May 23, 2018
Globally, remittances reached $613 billion in 2017. After two consecutive years of decline, remittance flows rebounded in all regions in 2017: in Europe & Central Asia by 20.9%, in sub-Saharan Africa by 11.4%, in the Middle East & North Africa by 9.3%, in Latin America & the Caribbean by 8.7%, in East Asia & the Pacific by 5.8%, and in South Asia by 5.8%. The rebound of remittance flows is driven by economic growth in the EU, the Russian Federation, and the US, alongside a firming up of oil prices and (the valuation effects of) a strengthening of the euro and the ruble against the US dollar.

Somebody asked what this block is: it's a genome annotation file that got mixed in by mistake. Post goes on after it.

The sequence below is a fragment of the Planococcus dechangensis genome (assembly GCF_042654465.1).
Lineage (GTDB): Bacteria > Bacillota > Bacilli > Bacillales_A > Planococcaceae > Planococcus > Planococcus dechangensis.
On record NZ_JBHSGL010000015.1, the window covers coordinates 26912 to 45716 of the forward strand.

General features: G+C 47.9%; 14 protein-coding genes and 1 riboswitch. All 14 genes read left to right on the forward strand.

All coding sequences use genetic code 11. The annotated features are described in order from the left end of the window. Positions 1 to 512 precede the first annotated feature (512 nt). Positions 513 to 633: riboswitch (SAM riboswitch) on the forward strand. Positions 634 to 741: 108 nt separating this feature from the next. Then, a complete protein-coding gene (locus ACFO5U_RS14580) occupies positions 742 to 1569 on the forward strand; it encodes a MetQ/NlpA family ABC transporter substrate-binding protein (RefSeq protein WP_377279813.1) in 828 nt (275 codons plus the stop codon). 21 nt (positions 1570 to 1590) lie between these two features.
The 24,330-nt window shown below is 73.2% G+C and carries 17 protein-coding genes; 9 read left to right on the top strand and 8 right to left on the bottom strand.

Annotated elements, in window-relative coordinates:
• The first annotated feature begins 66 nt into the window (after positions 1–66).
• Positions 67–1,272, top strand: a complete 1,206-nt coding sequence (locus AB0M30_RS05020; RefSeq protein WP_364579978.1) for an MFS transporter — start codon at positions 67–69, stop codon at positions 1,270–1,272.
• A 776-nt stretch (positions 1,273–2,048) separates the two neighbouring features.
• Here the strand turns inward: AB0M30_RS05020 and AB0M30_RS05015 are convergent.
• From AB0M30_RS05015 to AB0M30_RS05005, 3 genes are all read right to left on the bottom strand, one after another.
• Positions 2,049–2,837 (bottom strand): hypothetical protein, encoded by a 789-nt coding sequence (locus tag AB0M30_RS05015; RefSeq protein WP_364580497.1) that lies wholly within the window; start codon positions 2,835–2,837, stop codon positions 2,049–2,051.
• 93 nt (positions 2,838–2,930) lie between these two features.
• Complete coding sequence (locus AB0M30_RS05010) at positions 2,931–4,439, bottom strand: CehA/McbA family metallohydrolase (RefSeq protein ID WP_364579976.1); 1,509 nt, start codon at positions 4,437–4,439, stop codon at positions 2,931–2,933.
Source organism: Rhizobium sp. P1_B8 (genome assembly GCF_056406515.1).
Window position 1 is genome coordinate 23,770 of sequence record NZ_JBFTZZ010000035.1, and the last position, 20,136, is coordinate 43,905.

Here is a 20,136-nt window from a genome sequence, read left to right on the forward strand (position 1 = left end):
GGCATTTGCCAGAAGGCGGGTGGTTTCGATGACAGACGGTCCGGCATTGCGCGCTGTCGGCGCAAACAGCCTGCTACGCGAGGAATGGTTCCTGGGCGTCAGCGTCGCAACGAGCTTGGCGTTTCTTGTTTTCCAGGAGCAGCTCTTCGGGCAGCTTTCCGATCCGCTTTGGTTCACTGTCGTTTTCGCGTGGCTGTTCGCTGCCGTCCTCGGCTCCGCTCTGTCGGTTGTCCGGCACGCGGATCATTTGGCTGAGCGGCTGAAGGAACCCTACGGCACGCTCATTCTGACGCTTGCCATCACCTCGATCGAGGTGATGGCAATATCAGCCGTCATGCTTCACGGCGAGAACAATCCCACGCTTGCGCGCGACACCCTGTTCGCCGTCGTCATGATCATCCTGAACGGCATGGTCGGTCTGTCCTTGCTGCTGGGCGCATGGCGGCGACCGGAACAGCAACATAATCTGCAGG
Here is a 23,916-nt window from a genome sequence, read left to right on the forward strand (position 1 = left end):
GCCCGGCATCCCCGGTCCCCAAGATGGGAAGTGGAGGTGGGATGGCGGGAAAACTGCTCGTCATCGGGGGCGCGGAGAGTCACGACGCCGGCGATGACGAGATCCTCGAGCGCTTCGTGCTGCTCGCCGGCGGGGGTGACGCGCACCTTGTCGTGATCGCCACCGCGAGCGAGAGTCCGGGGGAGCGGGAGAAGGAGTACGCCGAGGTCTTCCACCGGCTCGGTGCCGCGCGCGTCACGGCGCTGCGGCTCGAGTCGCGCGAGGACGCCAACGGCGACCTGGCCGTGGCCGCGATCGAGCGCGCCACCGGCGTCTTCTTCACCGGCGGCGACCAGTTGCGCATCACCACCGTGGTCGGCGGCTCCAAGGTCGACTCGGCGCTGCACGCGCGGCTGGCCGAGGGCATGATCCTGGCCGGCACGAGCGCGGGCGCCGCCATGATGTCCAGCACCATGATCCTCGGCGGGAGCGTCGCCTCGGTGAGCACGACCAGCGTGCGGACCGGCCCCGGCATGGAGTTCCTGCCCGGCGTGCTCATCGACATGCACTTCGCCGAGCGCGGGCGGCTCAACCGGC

After two consecutive years of decline, remittance flows to low- and middle-income countries (LMICs) increased by an estimated 8.5% in 2017 to reach $466 billion, a new record. Remittances are now more than three times the size of official development assistance.
Excluding China, remittance flows are also significantly larger than foreign direct investment (FDI) in LMICs. Remittances are relatively more stable than cyclical private debt and equity flows.
Remittances were larger than expected in Europe & Central Asia, sub-Saharan Africa, and the Middle East & North Africa, driven by a cyclical economic upturn observed in Europe, the Russian Federation, and the United States, and related to exchange rate movements.